The Week Ahead In Gold
Has the first domino now fallen? Are stocks headed towards a full-blown correction? Could a bear market now be in store? These are just a few of the questions investors may be asking themselves right now. Monday’s stock market route following last week’s declines would seemingly indicate that yes-a stock market correction is likely underway.
On Monday, the Dow Jones saw its largest point drop in history, and at one point had declined by a whopping 1600 points. Along with the stock selling came a strong increase in volatility, with the CBOE’s VIX jumping over 115%. The question may be: Is recent volatility here to stay?
Stock investors are grappling with a variety of issues right now that could fuel further selling. The notion of rising bond yields, increasing inflation and uncertainty surrounding the new Fed Chair are all likely playing a major role in recent stock action. It seemingly got started with last Friday’s strong jobs data.
While the number of new jobs added last week was nothing spectacular, what was particularly noteworthy was the increase in wages of 2.9 percent year-over-year, the largest rise in over 8 ½ years. Although wage growth still falls short of the 3.5 to 4 percent that many economists feel is indicative of a robust economy, it does signal rising inflation.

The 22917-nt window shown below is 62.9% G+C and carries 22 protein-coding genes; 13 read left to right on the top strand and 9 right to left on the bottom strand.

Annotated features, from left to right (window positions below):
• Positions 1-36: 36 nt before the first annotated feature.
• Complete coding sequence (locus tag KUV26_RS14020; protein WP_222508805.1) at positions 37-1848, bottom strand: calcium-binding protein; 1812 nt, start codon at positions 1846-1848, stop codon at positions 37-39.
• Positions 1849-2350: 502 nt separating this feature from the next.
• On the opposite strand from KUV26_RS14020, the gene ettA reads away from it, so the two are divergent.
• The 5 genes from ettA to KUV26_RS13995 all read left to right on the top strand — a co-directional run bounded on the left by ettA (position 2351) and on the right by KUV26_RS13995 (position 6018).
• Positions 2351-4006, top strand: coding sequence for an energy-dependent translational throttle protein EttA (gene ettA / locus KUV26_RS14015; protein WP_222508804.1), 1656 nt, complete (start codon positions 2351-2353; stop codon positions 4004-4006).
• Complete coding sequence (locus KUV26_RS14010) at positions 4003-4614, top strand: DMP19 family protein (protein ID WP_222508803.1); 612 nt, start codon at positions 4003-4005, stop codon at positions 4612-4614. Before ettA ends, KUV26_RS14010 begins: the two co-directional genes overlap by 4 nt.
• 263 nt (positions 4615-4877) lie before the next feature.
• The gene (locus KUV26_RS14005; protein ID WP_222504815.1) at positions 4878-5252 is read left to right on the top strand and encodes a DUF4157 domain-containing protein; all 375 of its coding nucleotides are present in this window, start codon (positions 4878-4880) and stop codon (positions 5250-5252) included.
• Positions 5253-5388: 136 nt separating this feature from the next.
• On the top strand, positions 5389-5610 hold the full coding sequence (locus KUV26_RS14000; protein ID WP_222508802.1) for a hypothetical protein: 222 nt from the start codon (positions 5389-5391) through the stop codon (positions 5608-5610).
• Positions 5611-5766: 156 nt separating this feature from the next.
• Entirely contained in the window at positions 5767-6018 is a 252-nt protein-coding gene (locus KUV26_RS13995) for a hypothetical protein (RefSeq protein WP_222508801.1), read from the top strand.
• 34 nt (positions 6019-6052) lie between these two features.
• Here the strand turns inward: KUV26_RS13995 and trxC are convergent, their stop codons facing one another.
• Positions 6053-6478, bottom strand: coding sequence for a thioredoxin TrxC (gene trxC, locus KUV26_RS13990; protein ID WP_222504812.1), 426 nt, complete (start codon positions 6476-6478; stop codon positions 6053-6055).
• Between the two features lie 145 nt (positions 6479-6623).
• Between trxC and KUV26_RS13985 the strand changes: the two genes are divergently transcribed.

Investors have been getting increasingly anxious as inflation looks to be gearing up. Higher inflation can not only increase the costs of everyday goods and services, but can also eat away at real returns. In order to combat increasing inflationary pressures, the Fed could be forced to become significantly more aggressive in its monetary policy. Instead of three hikes in 2018, it is possible that four hikes could be seen, or that the Fed could elect to hike by a half point rather than a quarter point.
Although the economy may be heating up-and perhaps even already overheating-a strong economy does not necessarily mean a strong stock market. In fact, if the Fed looks to start applying the brakes through higher interest rates, the bull decade-old bull market in stocks could very well falter. The reversal in stocks may not be orderly, either. In fact, the last few days have shown what can happen as investors look to exit the market in droves.
As the risk of inflation continue to rise, bond yields may also continue to climb-and stock investors will be watching. The benchmark ten year note yield recently hit 2.85%, before backing off on Monday as risk aversion fueled buying in bonds. The note does, however, appear poised to challenge the 3% level, and sustained trade at that level or beyond may be enough to pull significant capital from stocks into bonds. Interest rates could be at the beginning of a long bull market, just as the stock bull market fizzles out.
A 3% yield is a 3% yield, however, and return-hungry investors will likely seek out alternative assets classes in which to put capital to work. If current trends continue; gold and other hard assets that may potentially provide a hedge against inflation and a decline in purchasing power could stand to benefit significantly in the months and years ahead.